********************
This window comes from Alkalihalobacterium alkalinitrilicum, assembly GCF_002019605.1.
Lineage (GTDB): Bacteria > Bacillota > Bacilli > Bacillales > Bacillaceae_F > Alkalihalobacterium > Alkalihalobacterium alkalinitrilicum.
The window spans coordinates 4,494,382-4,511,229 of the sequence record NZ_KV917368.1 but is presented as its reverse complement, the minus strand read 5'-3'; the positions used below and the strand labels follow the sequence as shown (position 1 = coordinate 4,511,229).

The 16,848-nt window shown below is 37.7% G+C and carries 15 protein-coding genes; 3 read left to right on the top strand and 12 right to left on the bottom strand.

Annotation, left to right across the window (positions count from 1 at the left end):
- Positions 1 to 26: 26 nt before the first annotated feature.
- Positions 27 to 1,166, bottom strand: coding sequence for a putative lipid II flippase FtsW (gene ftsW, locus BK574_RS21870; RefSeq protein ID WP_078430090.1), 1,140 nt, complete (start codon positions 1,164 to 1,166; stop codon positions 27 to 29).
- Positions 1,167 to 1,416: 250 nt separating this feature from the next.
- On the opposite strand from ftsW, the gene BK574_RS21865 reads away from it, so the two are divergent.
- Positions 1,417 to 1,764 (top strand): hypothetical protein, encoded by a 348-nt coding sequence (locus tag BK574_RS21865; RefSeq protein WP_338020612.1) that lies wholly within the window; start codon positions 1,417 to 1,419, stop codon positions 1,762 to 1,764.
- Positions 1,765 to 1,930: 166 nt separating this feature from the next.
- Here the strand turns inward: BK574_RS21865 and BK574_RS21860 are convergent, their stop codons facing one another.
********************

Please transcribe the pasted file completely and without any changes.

This window comes from Alkalihalobacterium alkalinitrilicum, assembly GCF_002019605.1.
Lineage (GTDB): Bacteria > Bacillota > Bacilli > Bacillales > Bacillaceae_F > Alkalihalobacterium > Alkalihalobacterium alkalinitrilicum.
The window spans coordinates 4,494,382-4,511,229 of the sequence record NZ_KV917368.1 but is presented as its reverse complement, the minus strand read 5'-3'; the positions used below and the strand labels follow the sequence as shown (position 1 = coordinate 4,511,229).

The 16,848-nt window shown below is 37.7% G+C and carries 15 protein-coding genes; 3 read left to right on the top strand and 12 right to left on the bottom strand.

Annotation, left to right across the window (positions count from 1 at the left end):
- Positions 1 to 26: 26 nt before the first annotated feature.
- Positions 27 to 1,166, bottom strand: coding sequence for a putative lipid II flippase FtsW (gene ftsW, locus BK574_RS21870; RefSeq protein ID WP_078430090.1), 1,140 nt, complete (start codon positions 1,164 to 1,166; stop codon positions 27 to 29).
- Positions 1,167 to 1,416: 250 nt separating this feature from the next.
- On the opposite strand from ftsW, the gene BK574_RS21865 reads away from it, so the two are divergent.
- Positions 1,417 to 1,764 (top strand): hypothetical protein, encoded by a 348-nt coding sequence (locus tag BK574_RS21865; RefSeq protein WP_338020612.1) that lies wholly within the window; start codon positions 1,417 to 1,419, stop codon positions 1,762 to 1,764.
- Positions 1,765 to 1,930: 166 nt separating this feature from the next.
- Here the strand turns inward: BK574_RS21865 and BK574_RS21860 are convergent, their stop codons facing one another.